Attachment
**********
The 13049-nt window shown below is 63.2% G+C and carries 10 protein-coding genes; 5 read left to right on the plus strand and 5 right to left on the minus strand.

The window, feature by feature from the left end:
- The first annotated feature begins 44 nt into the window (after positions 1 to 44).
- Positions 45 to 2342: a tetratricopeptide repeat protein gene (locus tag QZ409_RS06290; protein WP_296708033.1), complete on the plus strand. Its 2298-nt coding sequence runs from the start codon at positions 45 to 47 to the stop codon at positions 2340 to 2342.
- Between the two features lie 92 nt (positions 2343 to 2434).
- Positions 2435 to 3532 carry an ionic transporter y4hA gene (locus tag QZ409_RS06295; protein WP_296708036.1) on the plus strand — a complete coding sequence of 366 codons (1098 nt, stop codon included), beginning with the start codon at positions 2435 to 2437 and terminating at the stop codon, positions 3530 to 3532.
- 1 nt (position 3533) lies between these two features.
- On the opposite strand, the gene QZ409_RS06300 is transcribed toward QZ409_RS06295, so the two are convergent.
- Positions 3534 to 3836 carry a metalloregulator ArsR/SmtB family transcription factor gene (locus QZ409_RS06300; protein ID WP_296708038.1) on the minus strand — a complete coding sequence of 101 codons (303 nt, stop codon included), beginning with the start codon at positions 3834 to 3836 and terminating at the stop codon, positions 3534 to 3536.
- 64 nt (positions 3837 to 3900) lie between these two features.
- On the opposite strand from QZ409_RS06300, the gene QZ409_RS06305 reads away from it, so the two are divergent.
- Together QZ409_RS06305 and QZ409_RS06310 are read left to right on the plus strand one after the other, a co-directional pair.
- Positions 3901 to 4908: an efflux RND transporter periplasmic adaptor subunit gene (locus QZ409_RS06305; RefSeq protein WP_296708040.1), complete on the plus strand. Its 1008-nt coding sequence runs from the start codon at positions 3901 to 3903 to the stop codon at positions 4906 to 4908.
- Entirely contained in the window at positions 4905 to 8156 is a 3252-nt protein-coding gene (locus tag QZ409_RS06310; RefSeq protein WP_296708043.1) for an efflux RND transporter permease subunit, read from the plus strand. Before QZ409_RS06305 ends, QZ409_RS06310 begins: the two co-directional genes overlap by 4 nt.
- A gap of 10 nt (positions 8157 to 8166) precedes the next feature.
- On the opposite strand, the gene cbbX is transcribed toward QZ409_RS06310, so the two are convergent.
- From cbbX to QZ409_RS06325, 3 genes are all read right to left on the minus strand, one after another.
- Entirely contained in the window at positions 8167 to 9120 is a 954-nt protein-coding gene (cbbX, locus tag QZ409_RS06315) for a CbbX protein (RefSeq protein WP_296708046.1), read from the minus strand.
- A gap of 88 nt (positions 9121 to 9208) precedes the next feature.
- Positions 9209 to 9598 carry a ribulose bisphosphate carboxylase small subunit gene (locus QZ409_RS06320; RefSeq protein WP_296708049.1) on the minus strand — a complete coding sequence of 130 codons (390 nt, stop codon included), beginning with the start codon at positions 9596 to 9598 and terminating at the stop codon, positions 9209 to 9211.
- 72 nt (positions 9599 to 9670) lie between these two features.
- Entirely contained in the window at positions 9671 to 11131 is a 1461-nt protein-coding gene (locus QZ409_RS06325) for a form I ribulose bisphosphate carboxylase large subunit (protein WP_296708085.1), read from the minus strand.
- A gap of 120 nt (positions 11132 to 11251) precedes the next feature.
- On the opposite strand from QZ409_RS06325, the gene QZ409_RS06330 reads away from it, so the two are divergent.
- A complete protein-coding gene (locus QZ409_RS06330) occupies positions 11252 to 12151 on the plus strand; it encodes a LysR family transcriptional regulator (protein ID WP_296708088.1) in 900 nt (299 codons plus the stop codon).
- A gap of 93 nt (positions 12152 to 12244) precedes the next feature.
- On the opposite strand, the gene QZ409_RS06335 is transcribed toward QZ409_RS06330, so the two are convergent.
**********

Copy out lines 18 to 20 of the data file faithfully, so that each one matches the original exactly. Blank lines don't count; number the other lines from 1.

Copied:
- Entirely contained in the window at positions 8167 to 9120 is a 954-nt protein-coding gene (cbbX, locus tag QZ409_RS06315) for a CbbX protein (RefSeq protein WP_296708046.1), read from the minus strand.
- A gap of 88 nt (positions 9121 to 9208) precedes the next feature.
- Positions 9209 to 9598 carry a ribulose bisphosphate carboxylase small subunit gene (locus QZ409_RS06320; RefSeq protein WP_296708049.1) on the minus strand — a complete coding sequence of 130 codons (390 nt, stop codon included), beginning with the start codon at positions 9596 to 9598 and terminating at the stop codon, positions 9209 to 9211.